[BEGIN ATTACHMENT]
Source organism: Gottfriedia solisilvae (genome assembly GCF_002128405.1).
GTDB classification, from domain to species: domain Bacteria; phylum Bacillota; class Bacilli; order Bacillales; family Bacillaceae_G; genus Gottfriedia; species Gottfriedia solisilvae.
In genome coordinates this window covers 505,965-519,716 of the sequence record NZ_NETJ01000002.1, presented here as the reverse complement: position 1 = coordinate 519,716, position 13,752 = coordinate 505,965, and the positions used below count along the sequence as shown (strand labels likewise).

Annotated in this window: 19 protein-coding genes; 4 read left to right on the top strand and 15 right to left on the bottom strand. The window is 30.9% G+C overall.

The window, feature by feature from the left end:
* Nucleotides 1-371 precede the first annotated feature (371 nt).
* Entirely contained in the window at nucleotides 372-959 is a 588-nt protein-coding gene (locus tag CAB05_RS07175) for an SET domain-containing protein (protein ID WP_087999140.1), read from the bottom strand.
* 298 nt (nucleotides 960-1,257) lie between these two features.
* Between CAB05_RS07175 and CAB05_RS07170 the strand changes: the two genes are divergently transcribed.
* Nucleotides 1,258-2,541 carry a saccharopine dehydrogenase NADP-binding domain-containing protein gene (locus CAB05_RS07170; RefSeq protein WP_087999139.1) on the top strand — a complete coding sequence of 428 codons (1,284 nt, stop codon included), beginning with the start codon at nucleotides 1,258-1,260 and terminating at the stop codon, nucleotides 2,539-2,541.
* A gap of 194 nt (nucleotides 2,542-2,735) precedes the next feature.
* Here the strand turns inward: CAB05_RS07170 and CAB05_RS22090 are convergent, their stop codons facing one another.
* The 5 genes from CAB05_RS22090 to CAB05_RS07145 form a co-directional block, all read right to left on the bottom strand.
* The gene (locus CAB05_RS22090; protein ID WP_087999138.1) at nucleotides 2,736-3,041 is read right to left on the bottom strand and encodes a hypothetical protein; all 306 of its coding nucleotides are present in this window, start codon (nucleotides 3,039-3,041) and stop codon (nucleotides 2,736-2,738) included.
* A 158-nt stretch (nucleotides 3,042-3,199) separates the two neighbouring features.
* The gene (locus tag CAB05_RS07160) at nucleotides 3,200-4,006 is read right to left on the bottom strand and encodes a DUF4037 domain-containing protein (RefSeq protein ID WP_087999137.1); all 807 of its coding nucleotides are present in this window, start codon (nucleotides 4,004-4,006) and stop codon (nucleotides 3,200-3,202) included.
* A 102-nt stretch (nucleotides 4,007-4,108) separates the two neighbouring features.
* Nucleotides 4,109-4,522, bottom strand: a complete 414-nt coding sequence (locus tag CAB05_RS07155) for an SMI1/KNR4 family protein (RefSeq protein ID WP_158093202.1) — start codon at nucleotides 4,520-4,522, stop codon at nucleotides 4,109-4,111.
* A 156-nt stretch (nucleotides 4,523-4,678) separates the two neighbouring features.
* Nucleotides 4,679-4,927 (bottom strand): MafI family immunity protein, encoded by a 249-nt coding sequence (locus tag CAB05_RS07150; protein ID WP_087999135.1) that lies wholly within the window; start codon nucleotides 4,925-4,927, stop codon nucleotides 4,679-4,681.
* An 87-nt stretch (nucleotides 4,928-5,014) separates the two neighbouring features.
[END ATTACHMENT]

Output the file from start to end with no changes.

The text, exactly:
Source organism: Gottfriedia solisilvae (genome assembly GCF_002128405.1).
GTDB classification, from domain to species: domain Bacteria; phylum Bacillota; class Bacilli; order Bacillales; family Bacillaceae_G; genus Gottfriedia; species Gottfriedia solisilvae.
In genome coordinates this window covers 505,965-519,716 of the sequence record NZ_NETJ01000002.1, presented here as the reverse complement: position 1 = coordinate 519,716, position 13,752 = coordinate 505,965, and the positions used below count along the sequence as shown (strand labels likewise).

Annotated in this window: 19 protein-coding genes; 4 read left to right on the top strand and 15 right to left on the bottom strand. The window is 30.9% G+C overall.

The window, feature by feature from the left end:
* Nucleotides 1-371 precede the first annotated feature (371 nt).
* Entirely contained in the window at nucleotides 372-959 is a 588-nt protein-coding gene (locus tag CAB05_RS07175) for an SET domain-containing protein (protein ID WP_087999140.1), read from the bottom strand.
* 298 nt (nucleotides 960-1,257) lie between these two features.
* Between CAB05_RS07175 and CAB05_RS07170 the strand changes: the two genes are divergently transcribed.
* Nucleotides 1,258-2,541 carry a saccharopine dehydrogenase NADP-binding domain-containing protein gene (locus CAB05_RS07170; RefSeq protein WP_087999139.1) on the top strand — a complete coding sequence of 428 codons (1,284 nt, stop codon included), beginning with the start codon at nucleotides 1,258-1,260 and terminating at the stop codon, nucleotides 2,539-2,541.
* A gap of 194 nt (nucleotides 2,542-2,735) precedes the next feature.
* Here the strand turns inward: CAB05_RS07170 and CAB05_RS22090 are convergent, their stop codons facing one another.
* The 5 genes from CAB05_RS22090 to CAB05_RS07145 form a co-directional block, all read right to left on the bottom strand.
* The gene (locus CAB05_RS22090; protein ID WP_087999138.1) at nucleotides 2,736-3,041 is read right to left on the bottom strand and encodes a hypothetical protein; all 306 of its coding nucleotides are present in this window, start codon (nucleotides 3,039-3,041) and stop codon (nucleotides 2,736-2,738) included.
* A 158-nt stretch (nucleotides 3,042-3,199) separates the two neighbouring features.
* The gene (locus tag CAB05_RS07160) at nucleotides 3,200-4,006 is read right to left on the bottom strand and encodes a DUF4037 domain-containing protein (RefSeq protein ID WP_087999137.1); all 807 of its coding nucleotides are present in this window, start codon (nucleotides 4,004-4,006) and stop codon (nucleotides 3,200-3,202) included.
* A 102-nt stretch (nucleotides 4,007-4,108) separates the two neighbouring features.
* Nucleotides 4,109-4,522, bottom strand: a complete 414-nt coding sequence (locus tag CAB05_RS07155) for an SMI1/KNR4 family protein (RefSeq protein ID WP_158093202.1) — start codon at nucleotides 4,520-4,522, stop codon at nucleotides 4,109-4,111.
* A 156-nt stretch (nucleotides 4,523-4,678) separates the two neighbouring features.
* Nucleotides 4,679-4,927 (bottom strand): MafI family immunity protein, encoded by a 249-nt coding sequence (locus tag CAB05_RS07150; protein ID WP_087999135.1) that lies wholly within the window; start codon nucleotides 4,925-4,927, stop codon nucleotides 4,679-4,681.
* An 87-nt stretch (nucleotides 4,928-5,014) separates the two neighbouring features.